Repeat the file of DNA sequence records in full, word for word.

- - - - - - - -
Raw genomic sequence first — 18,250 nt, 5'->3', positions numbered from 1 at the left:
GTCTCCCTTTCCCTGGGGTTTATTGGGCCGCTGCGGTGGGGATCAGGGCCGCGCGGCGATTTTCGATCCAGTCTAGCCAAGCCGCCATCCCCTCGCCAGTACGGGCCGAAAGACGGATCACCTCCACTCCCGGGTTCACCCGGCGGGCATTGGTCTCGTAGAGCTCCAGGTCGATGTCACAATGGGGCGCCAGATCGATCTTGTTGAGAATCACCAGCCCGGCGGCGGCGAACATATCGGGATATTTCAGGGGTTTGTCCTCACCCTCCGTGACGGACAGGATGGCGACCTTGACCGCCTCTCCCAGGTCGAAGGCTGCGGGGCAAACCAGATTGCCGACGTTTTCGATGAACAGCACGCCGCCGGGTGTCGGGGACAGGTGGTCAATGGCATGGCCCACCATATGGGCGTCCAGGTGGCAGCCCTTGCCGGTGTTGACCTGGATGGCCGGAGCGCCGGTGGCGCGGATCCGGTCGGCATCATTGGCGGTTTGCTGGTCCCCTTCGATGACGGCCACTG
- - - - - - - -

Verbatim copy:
Raw genomic sequence first — 18,250 nt, 5'->3', positions numbered from 1 at the left:
GTCTCCCTTTCCCTGGGGTTTATTGGGCCGCTGCGGTGGGGATCAGGGCCGCGCGGCGATTTTCGATCCAGTCTAGCCAAGCCGCCATCCCCTCGCCAGTACGGGCCGAAAGACGGATCACCTCCACTCCCGGGTTCACCCGGCGGGCATTGGTCTCGTAGAGCTCCAGGTCGATGTCACAATGGGGCGCCAGATCGATCTTGTTGAGAATCACCAGCCCGGCGGCGGCGAACATATCGGGATATTTCAGGGGTTTGTCCTCACCCTCCGTGACGGACAGGATGGCGACCTTGACCGCCTCTCCCAGGTCGAAGGCTGCGGGGCAAACCAGATTGCCGACGTTTTCGATGAACAGCACGCCGCCGGGTGTCGGGGACAGGTGGTCAATGGCATGGCCCACCATATGGGCGTCCAGGTGGCAGCCCTTGCCGGTGTTGACCTGGATGGCCGGAGCGCCGGTGGCGCGGATCCGGTCGGCATCATTGGCGGTTTGCTGGTCCCCTTCGATGACGGCCACTG